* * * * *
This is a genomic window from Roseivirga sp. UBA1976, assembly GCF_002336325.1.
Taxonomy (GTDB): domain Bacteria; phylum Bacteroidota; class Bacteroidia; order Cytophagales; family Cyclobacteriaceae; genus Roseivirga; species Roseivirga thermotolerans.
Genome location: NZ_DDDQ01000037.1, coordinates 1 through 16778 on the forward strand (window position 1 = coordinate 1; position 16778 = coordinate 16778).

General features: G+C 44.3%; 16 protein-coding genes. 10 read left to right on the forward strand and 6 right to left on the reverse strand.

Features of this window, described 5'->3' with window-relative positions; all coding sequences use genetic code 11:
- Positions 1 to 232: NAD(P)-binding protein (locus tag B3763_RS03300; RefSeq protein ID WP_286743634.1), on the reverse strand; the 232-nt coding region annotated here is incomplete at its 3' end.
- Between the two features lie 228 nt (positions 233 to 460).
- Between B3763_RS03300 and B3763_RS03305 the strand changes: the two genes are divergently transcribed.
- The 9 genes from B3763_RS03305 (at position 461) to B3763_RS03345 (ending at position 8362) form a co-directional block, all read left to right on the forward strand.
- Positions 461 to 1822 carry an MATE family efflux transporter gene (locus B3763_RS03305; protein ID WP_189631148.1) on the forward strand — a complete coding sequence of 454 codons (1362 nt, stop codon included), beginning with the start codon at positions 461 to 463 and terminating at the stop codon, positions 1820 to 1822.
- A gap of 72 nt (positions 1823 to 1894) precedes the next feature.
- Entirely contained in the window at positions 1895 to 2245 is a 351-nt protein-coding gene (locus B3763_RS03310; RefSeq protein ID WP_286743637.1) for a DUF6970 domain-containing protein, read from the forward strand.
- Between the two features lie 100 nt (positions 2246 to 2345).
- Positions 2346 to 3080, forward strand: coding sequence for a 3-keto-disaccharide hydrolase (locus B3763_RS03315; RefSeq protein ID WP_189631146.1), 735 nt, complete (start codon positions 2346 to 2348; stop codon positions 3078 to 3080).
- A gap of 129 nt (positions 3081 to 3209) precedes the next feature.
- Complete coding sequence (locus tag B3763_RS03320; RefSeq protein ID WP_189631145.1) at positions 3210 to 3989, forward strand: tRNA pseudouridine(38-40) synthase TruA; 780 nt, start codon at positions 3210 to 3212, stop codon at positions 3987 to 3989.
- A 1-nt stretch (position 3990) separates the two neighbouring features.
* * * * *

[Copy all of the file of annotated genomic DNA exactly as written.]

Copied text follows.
This is a genomic window from Roseivirga sp. UBA1976, assembly GCF_002336325.1.
Taxonomy (GTDB): domain Bacteria; phylum Bacteroidota; class Bacteroidia; order Cytophagales; family Cyclobacteriaceae; genus Roseivirga; species Roseivirga thermotolerans.
Genome location: NZ_DDDQ01000037.1, coordinates 1 through 16778 on the forward strand (window position 1 = coordinate 1; position 16778 = coordinate 16778).

General features: G+C 44.3%; 16 protein-coding genes. 10 read left to right on the forward strand and 6 right to left on the reverse strand.

Features of this window, described 5'->3' with window-relative positions; all coding sequences use genetic code 11:
- Positions 1 to 232: NAD(P)-binding protein (locus tag B3763_RS03300; RefSeq protein ID WP_286743634.1), on the reverse strand; the 232-nt coding region annotated here is incomplete at its 3' end.
- Between the two features lie 228 nt (positions 233 to 460).
- Between B3763_RS03300 and B3763_RS03305 the strand changes: the two genes are divergently transcribed.
- The 9 genes from B3763_RS03305 (at position 461) to B3763_RS03345 (ending at position 8362) form a co-directional block, all read left to right on the forward strand.
- Positions 461 to 1822 carry an MATE family efflux transporter gene (locus B3763_RS03305; protein ID WP_189631148.1) on the forward strand — a complete coding sequence of 454 codons (1362 nt, stop codon included), beginning with the start codon at positions 461 to 463 and terminating at the stop codon, positions 1820 to 1822.
- A gap of 72 nt (positions 1823 to 1894) precedes the next feature.
- Entirely contained in the window at positions 1895 to 2245 is a 351-nt protein-coding gene (locus B3763_RS03310; RefSeq protein ID WP_286743637.1) for a DUF6970 domain-containing protein, read from the forward strand.
- Between the two features lie 100 nt (positions 2246 to 2345).
- Positions 2346 to 3080, forward strand: coding sequence for a 3-keto-disaccharide hydrolase (locus B3763_RS03315; RefSeq protein ID WP_189631146.1), 735 nt, complete (start codon positions 2346 to 2348; stop codon positions 3078 to 3080).
- A gap of 129 nt (positions 3081 to 3209) precedes the next feature.
- Complete coding sequence (locus tag B3763_RS03320; RefSeq protein ID WP_189631145.1) at positions 3210 to 3989, forward strand: tRNA pseudouridine(38-40) synthase TruA; 780 nt, start codon at positions 3210 to 3212, stop codon at positions 3987 to 3989.
- A 1-nt stretch (position 3990) separates the two neighbouring features.